French officials have labelled them a “genius invention”, but Paris’ uritrottoirs – open-air urinals – have been condemned as sexist and discriminatory by women’s rights campaigners.
The bright-red public urinals first appeared in the French capital over the summer, hailed as a solution to Paris’ ‘wild peeing’ problem.
An eco-friendly device, the uritrottoir – a combination of the French for urinal (“urinoir”) and pavement (“trottoir”) – is comprised mainly of straw, which will later be used as compost. Just one urinal can hold around 200 “pipis”, according to the design company Faltazi.
Despite their green and novel credentials, the uritrottoirs have prompted a backlash in Paris.
Paris’ Notre Dame. Image Credit: Fabrice Dennis / Flickr
Many locals have reported that the prominent uritrottoirs, which are signed with a cartoon of a man urinating, are out of kilter with the city’s beauty.
In particular, the uritrottoir placed on Île Saint-Louis – one of five locations where the urinals are installed – overlooks the River Seine and neighbours Paris’ iconic Notre Dame Cathedral.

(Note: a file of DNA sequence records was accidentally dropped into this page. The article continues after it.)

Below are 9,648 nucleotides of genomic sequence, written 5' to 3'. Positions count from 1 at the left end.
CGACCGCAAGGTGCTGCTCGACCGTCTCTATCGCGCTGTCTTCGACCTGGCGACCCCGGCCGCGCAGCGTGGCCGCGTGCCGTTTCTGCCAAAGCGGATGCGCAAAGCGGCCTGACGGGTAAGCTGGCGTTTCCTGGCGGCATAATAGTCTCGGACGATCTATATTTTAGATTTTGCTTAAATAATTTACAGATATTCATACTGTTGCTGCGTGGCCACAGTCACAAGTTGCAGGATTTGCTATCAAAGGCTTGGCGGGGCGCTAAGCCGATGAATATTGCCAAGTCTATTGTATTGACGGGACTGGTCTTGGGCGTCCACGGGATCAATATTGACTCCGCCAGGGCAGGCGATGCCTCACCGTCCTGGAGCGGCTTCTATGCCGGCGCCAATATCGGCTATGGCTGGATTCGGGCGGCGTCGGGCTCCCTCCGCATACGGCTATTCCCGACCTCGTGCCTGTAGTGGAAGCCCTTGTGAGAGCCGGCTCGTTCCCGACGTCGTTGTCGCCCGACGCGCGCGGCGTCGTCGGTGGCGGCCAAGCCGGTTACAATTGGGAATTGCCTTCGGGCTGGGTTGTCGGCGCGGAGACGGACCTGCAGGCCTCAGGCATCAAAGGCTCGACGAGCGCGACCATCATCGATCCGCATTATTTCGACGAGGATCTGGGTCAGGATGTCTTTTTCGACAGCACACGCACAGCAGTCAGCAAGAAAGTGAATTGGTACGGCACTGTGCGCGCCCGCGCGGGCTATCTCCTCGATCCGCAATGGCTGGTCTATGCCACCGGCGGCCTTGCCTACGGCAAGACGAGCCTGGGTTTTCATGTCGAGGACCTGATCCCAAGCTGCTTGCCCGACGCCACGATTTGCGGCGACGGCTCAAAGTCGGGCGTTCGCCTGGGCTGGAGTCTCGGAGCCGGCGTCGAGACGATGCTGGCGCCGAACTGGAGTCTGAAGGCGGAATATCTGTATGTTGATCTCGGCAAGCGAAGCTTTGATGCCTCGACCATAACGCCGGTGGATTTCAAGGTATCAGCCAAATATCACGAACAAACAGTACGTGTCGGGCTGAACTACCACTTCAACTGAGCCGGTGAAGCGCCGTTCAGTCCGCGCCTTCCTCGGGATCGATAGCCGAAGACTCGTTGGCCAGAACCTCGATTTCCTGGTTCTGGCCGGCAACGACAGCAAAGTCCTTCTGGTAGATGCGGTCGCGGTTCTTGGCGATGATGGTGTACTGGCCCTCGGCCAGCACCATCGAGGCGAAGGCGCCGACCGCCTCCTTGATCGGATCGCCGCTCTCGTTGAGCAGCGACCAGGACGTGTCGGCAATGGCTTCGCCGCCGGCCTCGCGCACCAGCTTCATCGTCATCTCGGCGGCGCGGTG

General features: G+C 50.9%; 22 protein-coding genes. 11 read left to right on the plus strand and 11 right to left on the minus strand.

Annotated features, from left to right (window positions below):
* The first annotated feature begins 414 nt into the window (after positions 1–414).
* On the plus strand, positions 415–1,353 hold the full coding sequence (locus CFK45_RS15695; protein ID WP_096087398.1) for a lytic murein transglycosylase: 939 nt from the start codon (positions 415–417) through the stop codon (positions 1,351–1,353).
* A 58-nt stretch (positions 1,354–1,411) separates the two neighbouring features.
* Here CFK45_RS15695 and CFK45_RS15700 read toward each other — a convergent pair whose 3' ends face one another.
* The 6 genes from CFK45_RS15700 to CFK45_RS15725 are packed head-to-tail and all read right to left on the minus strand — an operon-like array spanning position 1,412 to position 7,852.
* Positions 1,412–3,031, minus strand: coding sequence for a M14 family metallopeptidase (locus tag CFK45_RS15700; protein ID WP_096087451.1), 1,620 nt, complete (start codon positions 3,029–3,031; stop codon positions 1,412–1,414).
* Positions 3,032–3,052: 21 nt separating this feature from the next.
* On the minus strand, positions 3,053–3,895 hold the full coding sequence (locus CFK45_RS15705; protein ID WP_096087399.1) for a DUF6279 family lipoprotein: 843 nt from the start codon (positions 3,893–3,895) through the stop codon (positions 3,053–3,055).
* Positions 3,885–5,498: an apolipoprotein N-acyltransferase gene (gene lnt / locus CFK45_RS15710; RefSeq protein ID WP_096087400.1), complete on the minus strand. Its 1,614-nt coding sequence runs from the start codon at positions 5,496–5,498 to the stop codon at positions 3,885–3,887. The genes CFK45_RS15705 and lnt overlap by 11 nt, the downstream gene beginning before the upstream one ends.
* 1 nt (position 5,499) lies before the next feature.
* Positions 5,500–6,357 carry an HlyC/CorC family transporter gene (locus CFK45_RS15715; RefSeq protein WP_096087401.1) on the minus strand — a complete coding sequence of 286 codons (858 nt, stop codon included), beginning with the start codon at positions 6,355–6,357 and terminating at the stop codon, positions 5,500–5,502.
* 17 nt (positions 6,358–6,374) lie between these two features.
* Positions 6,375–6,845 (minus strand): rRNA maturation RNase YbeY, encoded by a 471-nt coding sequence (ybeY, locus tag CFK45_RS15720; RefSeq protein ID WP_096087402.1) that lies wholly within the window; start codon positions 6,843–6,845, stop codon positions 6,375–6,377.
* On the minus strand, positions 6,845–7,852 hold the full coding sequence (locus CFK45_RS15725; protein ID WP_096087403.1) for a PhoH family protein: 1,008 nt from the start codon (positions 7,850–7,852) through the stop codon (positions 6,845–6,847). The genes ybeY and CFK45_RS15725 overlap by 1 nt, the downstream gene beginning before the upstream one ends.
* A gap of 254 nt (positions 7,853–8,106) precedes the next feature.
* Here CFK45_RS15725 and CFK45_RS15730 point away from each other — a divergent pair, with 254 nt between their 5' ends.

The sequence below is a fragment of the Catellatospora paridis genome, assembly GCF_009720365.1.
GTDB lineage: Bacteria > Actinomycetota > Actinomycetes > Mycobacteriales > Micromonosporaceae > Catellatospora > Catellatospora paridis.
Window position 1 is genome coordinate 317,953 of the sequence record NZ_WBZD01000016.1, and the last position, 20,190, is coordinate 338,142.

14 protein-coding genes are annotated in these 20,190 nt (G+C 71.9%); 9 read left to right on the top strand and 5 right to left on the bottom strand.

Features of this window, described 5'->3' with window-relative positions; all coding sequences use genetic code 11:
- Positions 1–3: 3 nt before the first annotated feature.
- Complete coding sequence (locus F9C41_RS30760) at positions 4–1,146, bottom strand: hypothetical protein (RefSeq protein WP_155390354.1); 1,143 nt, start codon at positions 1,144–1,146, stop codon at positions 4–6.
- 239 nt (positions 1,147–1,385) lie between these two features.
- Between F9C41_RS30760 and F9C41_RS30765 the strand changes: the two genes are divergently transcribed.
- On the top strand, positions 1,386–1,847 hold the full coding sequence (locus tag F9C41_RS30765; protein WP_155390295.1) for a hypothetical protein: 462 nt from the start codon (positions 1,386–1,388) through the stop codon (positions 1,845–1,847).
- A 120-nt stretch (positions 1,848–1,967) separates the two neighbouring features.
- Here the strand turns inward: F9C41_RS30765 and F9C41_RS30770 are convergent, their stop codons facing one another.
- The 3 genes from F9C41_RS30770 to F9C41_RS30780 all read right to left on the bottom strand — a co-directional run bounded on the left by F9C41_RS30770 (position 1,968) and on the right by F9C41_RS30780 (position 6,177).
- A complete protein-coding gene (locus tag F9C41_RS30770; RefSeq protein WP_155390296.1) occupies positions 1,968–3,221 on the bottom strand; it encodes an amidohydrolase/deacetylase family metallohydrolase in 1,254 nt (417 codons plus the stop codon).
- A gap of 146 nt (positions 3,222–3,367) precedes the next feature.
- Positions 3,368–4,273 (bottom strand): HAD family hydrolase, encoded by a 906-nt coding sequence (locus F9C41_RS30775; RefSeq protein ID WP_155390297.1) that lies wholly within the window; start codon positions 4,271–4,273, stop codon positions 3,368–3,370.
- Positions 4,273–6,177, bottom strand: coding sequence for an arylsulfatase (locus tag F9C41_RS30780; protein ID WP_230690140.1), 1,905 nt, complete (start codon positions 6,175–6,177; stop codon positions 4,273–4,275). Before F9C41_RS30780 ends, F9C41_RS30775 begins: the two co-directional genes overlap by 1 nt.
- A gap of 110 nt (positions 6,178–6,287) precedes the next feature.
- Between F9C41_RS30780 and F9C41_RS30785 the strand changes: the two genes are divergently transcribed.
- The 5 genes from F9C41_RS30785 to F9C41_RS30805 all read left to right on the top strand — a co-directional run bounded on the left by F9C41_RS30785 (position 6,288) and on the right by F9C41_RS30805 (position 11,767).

“It’s distasteful. Paris is making a fool of itself”, summed up one local resident. Others have been keen to stress there is more than aesthetics at stake.
The uritrottoirs have raised an important debate about sex equality – enshrined as a human right thanks to Article 14 of the Human Rights Convention, which prohibits discrimination on the grounds of sex.
Many have criticised the lack of investment in female facilities, while some have questioned the appropriateness of uritrottoirs altogether, accusing the French authorities of encouraging exhibitionism and therefore making women feel uneasy in public spaces.
More broadly, the debate has highlighted double standards within French society; men are encouraged to unzip, but women are lambasted for breastfeeding, say campaigners.
According to one prominent feminist, Gwendoline Coipeault, even the very concept of a uritrottoir is sexist. Speaking to Reuters, Coipeault said they centre on the proposition that “men cannot control themselves…and so all of society has to adapt”.
This feminist backlash reached fever pitch earlier this month, when protesters plastered some uritrottoirs with stained sanitary towels and tampons, before blocking them with concrete.
While one of the vandalised urinals has since been removed, the long-term fate of the uritrottoirs is yet to be determined.